A law that divides and discriminates

EU expresses concern over Israel's Jewish nation-state law

Israel adopts divisive Jewish nation-state law

Palestinian President Mahmoud Abbas condemned Thursday the Israeli parliament for its approval of the "Jewish nation-state" law, which considered Israel as the state of the Jewish people and Jerusalem as its capital.

The law passed early Thursday enshrines Israel for the first time as "the national home of the Jewish people" in its quasi-constitutional Basic Laws, setting Hebrew as the national language, while affording Arabic a lower "special" status.

Israel's parliament is set to vote on a controversial piece of legislation that would define the country as the nation-state of the Jewish people.

Early drafts had gone further in what critics at home and overseas saw as discrimination towards Arabs, who have long said they are treated in Israel as second-class citizens.

Lawmakers removed a clause allowing the establishment of "separate communities" that was criticized as racist, replacing it with a clause encouraging "Jewish settlement". It would also prejudice the entire Israel against anyone who is not a Jew, he added.

Relations between the United States and the Palestinian leadership have nosedived since President Donald Trump recognized Jerusalem as Israel's capital and moved the U.S. embassy there.

Given the draconian nature of the bill, it is hardly surprising that it has invited widespread opprobrium, including from Qatar's Foreign Ministry which has expressed strong condemnation. Ayman Odeh, head of the Arab Joint List, called it "the death of our democracy".

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"This is not a decision I expected from the Likud leadership", he said.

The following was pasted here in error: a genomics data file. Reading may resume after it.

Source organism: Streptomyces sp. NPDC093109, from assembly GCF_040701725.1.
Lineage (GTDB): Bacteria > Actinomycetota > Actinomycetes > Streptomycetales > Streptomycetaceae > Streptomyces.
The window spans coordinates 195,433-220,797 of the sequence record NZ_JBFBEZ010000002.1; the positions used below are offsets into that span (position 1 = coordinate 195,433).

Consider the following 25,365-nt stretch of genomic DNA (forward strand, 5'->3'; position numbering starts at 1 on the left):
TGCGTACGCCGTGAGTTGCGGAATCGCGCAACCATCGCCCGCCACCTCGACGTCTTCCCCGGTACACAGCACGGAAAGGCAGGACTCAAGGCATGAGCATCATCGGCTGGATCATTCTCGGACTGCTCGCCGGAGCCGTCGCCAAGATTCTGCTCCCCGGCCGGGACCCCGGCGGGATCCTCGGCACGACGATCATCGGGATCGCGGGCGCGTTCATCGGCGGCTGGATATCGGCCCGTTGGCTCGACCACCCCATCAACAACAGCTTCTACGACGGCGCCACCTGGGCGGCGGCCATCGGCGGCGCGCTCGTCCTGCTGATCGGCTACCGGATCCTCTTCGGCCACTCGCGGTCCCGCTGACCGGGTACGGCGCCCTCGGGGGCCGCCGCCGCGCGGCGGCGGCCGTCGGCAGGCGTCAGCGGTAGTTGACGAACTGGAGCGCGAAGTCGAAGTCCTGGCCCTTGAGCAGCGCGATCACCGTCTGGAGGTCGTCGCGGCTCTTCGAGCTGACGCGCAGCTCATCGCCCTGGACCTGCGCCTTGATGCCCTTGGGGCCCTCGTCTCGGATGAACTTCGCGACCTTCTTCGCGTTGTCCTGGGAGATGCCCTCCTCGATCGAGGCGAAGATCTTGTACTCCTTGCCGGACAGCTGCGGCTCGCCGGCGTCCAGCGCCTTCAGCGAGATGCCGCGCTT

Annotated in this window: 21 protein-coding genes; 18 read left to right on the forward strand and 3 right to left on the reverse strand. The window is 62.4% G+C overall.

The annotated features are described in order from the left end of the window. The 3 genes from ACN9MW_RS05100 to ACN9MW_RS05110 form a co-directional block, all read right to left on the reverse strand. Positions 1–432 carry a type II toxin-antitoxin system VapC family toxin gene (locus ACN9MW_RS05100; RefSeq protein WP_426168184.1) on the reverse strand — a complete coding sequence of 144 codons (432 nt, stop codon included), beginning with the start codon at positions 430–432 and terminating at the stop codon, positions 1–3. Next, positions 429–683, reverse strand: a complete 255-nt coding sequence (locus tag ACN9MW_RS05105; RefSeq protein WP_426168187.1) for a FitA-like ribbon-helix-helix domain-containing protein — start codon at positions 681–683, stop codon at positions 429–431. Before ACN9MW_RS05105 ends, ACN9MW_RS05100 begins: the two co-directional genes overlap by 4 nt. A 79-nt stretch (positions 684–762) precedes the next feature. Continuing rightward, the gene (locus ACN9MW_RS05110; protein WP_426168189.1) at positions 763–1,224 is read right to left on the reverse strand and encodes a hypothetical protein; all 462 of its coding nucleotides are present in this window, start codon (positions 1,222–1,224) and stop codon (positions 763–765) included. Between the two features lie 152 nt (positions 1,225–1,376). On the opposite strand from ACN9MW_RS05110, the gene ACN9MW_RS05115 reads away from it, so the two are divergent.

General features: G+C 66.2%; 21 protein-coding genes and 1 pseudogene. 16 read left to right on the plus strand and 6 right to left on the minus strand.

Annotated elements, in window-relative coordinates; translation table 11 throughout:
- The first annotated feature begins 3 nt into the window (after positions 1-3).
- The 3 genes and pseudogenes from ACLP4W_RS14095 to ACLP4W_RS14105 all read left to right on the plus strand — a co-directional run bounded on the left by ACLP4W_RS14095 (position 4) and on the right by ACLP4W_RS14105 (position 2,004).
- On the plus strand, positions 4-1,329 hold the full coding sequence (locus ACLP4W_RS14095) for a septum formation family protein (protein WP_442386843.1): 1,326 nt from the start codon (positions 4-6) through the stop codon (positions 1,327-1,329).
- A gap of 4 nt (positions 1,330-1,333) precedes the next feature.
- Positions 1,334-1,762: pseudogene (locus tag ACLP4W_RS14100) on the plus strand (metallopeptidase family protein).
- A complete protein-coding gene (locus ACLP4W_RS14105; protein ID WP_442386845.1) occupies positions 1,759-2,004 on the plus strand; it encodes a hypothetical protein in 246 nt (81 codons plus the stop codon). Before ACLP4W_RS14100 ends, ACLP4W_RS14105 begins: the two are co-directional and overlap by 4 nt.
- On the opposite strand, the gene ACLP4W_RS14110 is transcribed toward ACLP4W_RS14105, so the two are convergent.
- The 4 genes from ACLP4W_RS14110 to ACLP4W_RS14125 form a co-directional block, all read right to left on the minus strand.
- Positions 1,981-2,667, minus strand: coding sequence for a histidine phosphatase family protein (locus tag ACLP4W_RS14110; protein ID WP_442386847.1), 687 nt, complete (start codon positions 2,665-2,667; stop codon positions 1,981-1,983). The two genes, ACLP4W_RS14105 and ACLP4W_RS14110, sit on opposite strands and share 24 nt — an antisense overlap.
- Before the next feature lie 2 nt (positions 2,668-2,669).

Legislators have buried article authorizing pure and hard creation of segregated cities for Jews under a declarative formula whereby state will merely encourage "a national value" such settlements.

Last month, the Knesset presidium rejected out of hand a counter-proposal to the Jewish Nation-State Law: the "State of All its Citizens" law.

"Israel's Nation State Bill is similar to provisions in many western democratic constitutions, which provide for an official language and national character that reflects the majority of the population. What's good for the United Kingdom and Spain, should also be good for Israel".

Basharat concluded by saying that, through the new legislation, Israel "has officially ended the peace process and given up on the possibility of reaching a political solution [with the Palestinians] based on global law".

Jewish News described the audience-led debate as "split clearly along generational lines as well as right and left - older people tending to back right-wing points of view, younger people siding with those on the left or those disaffected with the organised Jewish community".

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